A LEADING dissident republican, acquitted in January of the murder of two British soldiers, has been arrested by detectives investigating the drive-by shooting of a prison officer in Northern Ireland.
Colin Duffy, 44, was detained with a second man in Lurgan, County Armagh, just miles from where David Black, 52, was ambushed on the M1 motorway on his way to work at the top-security Maghaberry Jail, near Lisburn, County Antrim.
A third man, aged 29, was also arrested last night as part of the murder probe. The suspect was detained in the Republic of
Duffy has been cleared
of murder charges on three
Earlier this year, he was acquitted by a judge in Antrim of the murders of Sappers Patrick Azimkar, 21, and Mark Quinsey, 23, of 38 Engineer Regiment. They were shot dead outside the Massereene barracks in March 2009 as pizzas were delivered. Brian Shivers, 46, was found guilty of the murders.
Duffy was arrested at his home on the republican
Kilwilkie estate in Lurgan.
Politicians on all sides condemned the murder of Mr Black, who was planning to retire next year after more than 30 years of service.
Enda Kenny, the Irish Republic’s premier, said the dissident republicans had been linked to criminality and drug dealing.
US Secretary of State Hillary Clinton branded the killing of the prison officer as “cowardly”, while applauding the efforts of police to bring those responsible to justice. Duffy and the second man, 31, were last night being held at Antrim, but detectives believe it will be up to the public to give them the breakthrough they need.
Mr Black drove from his home in Cookstown, County Tyrone, then through Stewartstown. Minutes after pulling on to the M1 in his Audi A4, the car carrying the gunman pulled up alongside.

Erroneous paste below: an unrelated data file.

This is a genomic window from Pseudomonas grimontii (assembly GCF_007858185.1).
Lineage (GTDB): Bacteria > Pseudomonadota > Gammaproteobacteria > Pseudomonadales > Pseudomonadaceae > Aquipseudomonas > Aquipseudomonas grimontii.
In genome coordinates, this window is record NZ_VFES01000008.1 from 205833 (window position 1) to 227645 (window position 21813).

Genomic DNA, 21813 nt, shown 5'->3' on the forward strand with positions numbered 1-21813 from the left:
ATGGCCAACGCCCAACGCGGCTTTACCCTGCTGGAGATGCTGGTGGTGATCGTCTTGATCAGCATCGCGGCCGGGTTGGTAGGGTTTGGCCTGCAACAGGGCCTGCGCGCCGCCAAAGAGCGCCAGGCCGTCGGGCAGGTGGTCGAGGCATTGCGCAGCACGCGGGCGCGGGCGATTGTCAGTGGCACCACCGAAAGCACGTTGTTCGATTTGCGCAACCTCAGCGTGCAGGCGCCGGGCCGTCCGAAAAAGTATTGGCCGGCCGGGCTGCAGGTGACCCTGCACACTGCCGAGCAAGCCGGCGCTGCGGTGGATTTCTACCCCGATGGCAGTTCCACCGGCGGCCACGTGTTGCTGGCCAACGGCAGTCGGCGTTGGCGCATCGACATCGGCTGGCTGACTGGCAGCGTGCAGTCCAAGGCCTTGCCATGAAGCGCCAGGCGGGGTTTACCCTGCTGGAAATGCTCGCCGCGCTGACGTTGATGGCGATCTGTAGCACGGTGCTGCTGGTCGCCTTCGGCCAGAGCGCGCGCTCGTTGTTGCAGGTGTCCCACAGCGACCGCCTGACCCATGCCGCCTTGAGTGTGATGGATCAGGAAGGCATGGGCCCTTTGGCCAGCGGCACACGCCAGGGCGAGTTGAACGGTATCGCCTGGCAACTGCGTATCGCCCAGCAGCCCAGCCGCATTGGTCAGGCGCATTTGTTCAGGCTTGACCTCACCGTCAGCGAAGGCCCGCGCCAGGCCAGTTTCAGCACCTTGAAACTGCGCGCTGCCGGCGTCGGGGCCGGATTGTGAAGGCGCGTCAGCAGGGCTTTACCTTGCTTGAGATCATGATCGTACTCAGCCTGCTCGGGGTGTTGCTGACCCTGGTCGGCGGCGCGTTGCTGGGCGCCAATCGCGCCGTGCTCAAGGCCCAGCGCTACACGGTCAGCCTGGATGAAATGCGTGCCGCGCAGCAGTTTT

The killer opened fire after a passenger window was lowered. Mr Black was hit and his car then careered off the road and into a ditch.
Police first thought that there had been a road accident, but then realised the driver had been shot. Mr Black’s son even drove past 15 minutes later, not knowing what had happened.
Secretary of State Teresa Villiers told the Commons that the
terrorists would not succeed. She said: “The future of Northern Ireland will only ever be determined by democracy and by consent. That is a clear message coming from Northern Ireland in the wake of this tragedy, from political leaders, from church leaders and from across
It was still dark at the time of the attack and it is not known if there were any eyewitnesses.
Police are keen to trace anybody who may have seen the two cars in the minutes before the shooting.
Superintendent Keith Agnew said: “I welcome the universal condemnation there has been from right across our community in response to David’s murder. I am sure it is of comfort to his family at this difficult time. But condemnation, however strident, is not enough.”